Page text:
In our first installment (Build your own Western Skiff part 1), Jeremy had erected the frames, laid the bottom board and hung the first two planks on each side. Unlike when I built one of the original kits 22 years ago, when I had sheathed just the bottom board and the garboards, Jeremy had decided to sheath the next plank up as well, to guard against damage when the boat is dragged up a beach (note the ‘beaches’ on the River Dart, where Jeremy and I both live, are mostly shingle rather than sand, so can be quite hard on a boat’s bottom).
Jeremy duly ordered a 5m sheet of 1.5m wide 200g/m2 glass cloth from East Coast Fibreglass Supplies which meant he was able to cover the area without any messy joins. Indeed, there was a bit of overlap on each side so that, when Jeremy hung the cloth over the boat for 24 hours to allow it to ‘relax’ over the shape of the hull, it looked like a magnificent silvery wedding dress.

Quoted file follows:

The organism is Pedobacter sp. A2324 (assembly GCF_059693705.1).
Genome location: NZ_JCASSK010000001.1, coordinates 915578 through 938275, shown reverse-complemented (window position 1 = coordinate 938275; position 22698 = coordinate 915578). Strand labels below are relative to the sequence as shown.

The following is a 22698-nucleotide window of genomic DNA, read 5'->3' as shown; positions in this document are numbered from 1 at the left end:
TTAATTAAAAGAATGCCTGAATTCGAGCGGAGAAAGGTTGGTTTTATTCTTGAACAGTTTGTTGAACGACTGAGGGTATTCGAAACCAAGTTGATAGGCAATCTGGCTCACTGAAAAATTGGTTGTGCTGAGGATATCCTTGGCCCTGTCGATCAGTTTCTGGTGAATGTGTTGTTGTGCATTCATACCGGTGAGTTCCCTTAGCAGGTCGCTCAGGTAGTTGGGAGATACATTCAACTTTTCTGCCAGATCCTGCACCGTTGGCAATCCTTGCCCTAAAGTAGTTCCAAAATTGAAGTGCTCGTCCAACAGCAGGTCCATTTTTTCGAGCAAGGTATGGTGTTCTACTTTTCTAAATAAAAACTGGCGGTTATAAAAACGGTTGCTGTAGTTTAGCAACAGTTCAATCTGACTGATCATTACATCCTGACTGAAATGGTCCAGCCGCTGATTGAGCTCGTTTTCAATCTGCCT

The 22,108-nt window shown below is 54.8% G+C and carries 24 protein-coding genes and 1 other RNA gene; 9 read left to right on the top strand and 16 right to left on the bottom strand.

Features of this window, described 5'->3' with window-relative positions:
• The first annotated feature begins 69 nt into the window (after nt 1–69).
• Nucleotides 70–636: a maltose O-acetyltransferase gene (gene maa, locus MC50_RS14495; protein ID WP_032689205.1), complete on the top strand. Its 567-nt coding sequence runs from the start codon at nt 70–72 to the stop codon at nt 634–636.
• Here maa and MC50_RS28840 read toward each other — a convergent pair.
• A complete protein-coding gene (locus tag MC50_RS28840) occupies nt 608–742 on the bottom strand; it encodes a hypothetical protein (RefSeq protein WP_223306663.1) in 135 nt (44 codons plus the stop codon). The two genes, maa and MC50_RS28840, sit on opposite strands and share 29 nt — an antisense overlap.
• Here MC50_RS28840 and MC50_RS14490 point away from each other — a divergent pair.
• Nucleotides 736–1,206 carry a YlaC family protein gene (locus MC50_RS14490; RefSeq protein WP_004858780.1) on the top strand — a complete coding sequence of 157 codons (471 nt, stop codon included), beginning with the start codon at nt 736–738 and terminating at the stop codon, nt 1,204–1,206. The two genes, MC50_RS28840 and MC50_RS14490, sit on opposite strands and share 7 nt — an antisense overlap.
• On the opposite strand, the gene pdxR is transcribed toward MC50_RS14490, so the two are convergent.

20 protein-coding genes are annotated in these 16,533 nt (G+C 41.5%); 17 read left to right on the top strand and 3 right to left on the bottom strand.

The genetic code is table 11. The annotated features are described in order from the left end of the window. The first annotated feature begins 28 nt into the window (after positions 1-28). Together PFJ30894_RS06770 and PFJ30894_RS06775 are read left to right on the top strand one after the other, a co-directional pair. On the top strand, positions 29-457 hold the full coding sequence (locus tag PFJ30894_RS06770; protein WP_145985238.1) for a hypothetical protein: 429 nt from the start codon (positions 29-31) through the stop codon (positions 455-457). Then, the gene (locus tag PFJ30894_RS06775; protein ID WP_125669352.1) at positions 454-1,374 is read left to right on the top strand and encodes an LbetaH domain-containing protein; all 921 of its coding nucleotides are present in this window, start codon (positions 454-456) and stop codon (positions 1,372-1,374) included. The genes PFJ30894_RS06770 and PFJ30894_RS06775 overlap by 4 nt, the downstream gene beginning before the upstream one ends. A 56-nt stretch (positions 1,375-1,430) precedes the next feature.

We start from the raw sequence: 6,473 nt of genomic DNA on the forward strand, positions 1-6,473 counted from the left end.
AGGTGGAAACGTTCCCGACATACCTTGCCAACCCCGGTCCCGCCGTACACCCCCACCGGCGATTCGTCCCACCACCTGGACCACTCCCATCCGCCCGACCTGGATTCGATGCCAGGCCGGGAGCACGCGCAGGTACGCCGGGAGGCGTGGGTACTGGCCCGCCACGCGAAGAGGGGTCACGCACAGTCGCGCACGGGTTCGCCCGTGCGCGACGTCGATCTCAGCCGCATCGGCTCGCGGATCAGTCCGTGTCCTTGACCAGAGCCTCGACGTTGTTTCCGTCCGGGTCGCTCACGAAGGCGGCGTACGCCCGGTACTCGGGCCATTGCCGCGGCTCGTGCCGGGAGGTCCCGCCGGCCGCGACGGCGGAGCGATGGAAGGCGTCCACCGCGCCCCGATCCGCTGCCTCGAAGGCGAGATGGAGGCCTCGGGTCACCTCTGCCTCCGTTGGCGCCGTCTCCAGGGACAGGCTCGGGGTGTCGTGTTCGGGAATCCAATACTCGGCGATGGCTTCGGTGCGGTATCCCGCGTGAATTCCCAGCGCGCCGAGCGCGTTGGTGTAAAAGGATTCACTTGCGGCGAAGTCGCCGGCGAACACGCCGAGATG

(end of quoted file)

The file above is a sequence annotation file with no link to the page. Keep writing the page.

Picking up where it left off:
Unlike me 22 years before, he didn’t bother priming the planks beforehand but applied the first coat of resin straight to the dry cloth – proving there’s more than one way of skinning a boat.
One of the problems with Jeremy’s approach was that, whereas the join between the bottom board and the garboards is a smooth chine – presumably to facilitate sheathing – the join between all the other planks are overlaps.
“One of my big worries was how the glass cloth was going to take the chine,” he told me. The solution was to tack the cloth in place with staples, just enough to hold it in place yet loose enough to be easily removed. Jeremy then used a low-viscosity resin without any thickener to achieve maximum penetration in the wood, which he literally poured onto the cloth and worked in with a special squeegee.